East Lindsey is to be given its biggest ever say in how the growing number of people living with life-limiting illnesses will be cared for in the future
St Barnabas Lincolnshire Hospice has unveiled plans to launch a major listening campaign across the district so its 140,000 residents have an opportunity to share in, and shape, a new and ground-breaking approach to end-of-life care.
The community’s feedback will play a key role in the charity’s delivery of an action plan that will also act as a trailblazer for taking forward palliative care services across the whole of Lincolnshire.
St Barnabas is the principal provider of end-of-life care across East Lindsey and has run Louth Hospice on Grimsby Road since it first opened its doors to clients more than two years ago. It is one of the Mayor of Louth’s three chosen charities for the year.
Its Chief Executive, Chris Wheway, said: “This initiative heralds the start of an exciting new era for East Lindsey. We want its community to join us at the very beginning of our journey to invest, improve and innovate in an unprecedented way.
“Drawing upon the skills of our staff - including our specialist team of doctors, nurses and other health professionals – as well as our army of volunteers, we are determined to break new ground in the way we provide services.
“This will enable us to stay at the forefront of best clinical practice in meeting the wishes of our patients and their families, amid an ever-increasing need.
“With its fast-growing and ageing population, this is particularly the case in East Lindsey. Here, we are rising to this immense challenge by developing an ambitious plan designed to accelerate the improvements that local people tell us they wish to see.”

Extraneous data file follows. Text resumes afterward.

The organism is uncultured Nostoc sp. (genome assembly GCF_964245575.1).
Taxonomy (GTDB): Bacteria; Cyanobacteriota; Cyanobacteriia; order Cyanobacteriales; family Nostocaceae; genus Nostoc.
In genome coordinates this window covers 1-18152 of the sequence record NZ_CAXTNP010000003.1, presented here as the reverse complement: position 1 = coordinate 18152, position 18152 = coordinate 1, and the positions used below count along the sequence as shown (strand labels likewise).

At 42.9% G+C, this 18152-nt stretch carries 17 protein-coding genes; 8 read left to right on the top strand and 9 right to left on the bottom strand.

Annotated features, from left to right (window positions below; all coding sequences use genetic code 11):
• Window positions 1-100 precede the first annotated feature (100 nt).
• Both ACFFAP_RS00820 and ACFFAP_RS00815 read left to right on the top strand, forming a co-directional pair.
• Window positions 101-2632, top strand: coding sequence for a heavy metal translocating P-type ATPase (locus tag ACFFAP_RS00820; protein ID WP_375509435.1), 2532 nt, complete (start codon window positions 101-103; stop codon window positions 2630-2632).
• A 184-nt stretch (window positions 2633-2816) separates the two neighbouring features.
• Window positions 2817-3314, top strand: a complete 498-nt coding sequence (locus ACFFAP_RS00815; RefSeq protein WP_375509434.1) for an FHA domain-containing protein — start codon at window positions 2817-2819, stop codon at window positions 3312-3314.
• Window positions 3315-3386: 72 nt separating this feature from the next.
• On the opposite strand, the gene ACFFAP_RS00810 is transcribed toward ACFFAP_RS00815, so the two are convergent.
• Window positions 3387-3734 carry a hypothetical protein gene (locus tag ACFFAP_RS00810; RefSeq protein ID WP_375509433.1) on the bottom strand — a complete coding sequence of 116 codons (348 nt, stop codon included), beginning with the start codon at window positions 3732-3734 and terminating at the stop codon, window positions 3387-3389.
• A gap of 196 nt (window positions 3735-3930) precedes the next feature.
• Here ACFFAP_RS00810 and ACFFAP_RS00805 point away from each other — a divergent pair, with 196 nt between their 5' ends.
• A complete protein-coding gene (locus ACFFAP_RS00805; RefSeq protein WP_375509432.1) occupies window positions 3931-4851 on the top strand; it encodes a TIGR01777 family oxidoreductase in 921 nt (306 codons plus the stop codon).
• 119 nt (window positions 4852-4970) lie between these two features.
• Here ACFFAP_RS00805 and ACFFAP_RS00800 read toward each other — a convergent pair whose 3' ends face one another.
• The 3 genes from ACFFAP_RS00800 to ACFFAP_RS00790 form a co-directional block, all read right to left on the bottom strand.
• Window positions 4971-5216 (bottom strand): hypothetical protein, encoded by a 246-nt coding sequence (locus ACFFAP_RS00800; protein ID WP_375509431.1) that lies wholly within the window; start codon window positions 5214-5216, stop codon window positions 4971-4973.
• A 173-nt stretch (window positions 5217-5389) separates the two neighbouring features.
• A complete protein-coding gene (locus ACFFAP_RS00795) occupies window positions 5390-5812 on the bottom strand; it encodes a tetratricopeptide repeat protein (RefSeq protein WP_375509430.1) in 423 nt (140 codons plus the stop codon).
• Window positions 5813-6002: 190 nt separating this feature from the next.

This will include building on the development of services for those with non-cancer conditions, including the frail, elderly and the increasing number of people living with dementia; and St Barnabas turning its Louth Hospice base into a community hub where local groups can meet – all part of a wider plan help break down the barriers of social isolation and improve well-being.
It is also keen to explore people’s views on the potential role of new and assistive technology to enhance their care, as well as sound them out about its idea for creating a “Hospice in a Care Home” service. This is in response to research which reveals that East Lindsey has three times the number of people living in care homes – one of the highest ratios in the UK.
In addition to engaging with local people at events that will be staged in the heart of the community, St Barnabas aims to work with a range of partners, such as East Lindsey District Council, the local NHS, and charities such as Marie Curie and Dementia Action Alliance, to finalise the way forward.
Councillor Craig Leyland, Leader of East Lindsey District Council, said the initiative would pool the expertise of all the key providers of health and social care.
He said: “I am delighted that the community will be at the forefront of this forward thinking, adding a unique and very personalised dimension to the way we develop our plans.
“All the partners involved share a strong track record for innovation and joint working, creating the ideal platform on which to progress this new work.”
Chairman of St Barnabas Hospice, Robert Neilans, said: “As well as a caring organisation, we are also a listening one.
“This is all about hearing and capturing the community’s views first-hand, so we understand better what it is that would make a real and positive difference to people’s lives. It is not about what we think they may want or need.
“And we know from what people have told us already that it can also sometimes be the simple things in life – like a pub lunch – that can make a huge impact.”
He added: “It will ensure that all the initiatives we adopt complement each other, and make every Pound of support we receive go as far as possible by not duplicating or wasting these precious resources.”
St Barnabas will be staging its own dedicated listening events, as well as linking into other community meetings arranged by its partners, such as the council, that would lend themselves to the exercise.
The first events are planned for early in the New Year and details of dates, times and venues will be shared soon. Residents who cannot attend will be able to share their experiences and put forward their ideas in a series of other options made available.